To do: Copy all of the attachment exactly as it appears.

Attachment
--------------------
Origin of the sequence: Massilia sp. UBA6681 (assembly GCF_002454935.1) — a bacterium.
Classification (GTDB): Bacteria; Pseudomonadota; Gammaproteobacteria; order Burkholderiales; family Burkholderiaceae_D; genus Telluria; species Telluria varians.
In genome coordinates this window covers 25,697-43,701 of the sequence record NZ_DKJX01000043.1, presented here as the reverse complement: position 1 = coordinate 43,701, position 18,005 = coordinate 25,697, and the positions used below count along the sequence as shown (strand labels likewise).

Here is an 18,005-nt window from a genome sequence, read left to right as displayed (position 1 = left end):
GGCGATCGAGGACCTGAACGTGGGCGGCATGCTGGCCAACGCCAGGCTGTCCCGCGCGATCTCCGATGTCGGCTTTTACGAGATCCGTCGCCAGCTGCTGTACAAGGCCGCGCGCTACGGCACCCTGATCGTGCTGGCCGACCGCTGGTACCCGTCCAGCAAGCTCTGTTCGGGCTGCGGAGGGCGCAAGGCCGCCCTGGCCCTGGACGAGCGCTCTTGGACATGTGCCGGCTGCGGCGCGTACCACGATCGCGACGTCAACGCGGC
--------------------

Origin of the sequence: Massilia sp. UBA6681 (assembly GCF_002454935.1) — a bacterium.
Classification (GTDB): Bacteria; Pseudomonadota; Gammaproteobacteria; order Burkholderiales; family Burkholderiaceae_D; genus Telluria; species Telluria varians.
In genome coordinates this window covers 25,697-43,701 of the sequence record NZ_DKJX01000043.1, presented here as the reverse complement: position 1 = coordinate 43,701, position 18,005 = coordinate 25,697, and the positions used below count along the sequence as shown (strand labels likewise).

Here is an 18,005-nt window from a genome sequence, read left to right as displayed (position 1 = left end):
GGCGATCGAGGACCTGAACGTGGGCGGCATGCTGGCCAACGCCAGGCTGTCCCGCGCGATCTCCGATGTCGGCTTTTACGAGATCCGTCGCCAGCTGCTGTACAAGGCCGCGCGCTACGGCACCCTGATCGTGCTGGCCGACCGCTGGTACCCGTCCAGCAAGCTCTGTTCGGGCTGCGGAGGGCGCAAGGCCGCCCTGGCCCTGGACGAGCGCTCTTGGACATGTGCCGGCTGCGGCGCGTACCACGATCGCGACGTCAACGCGGC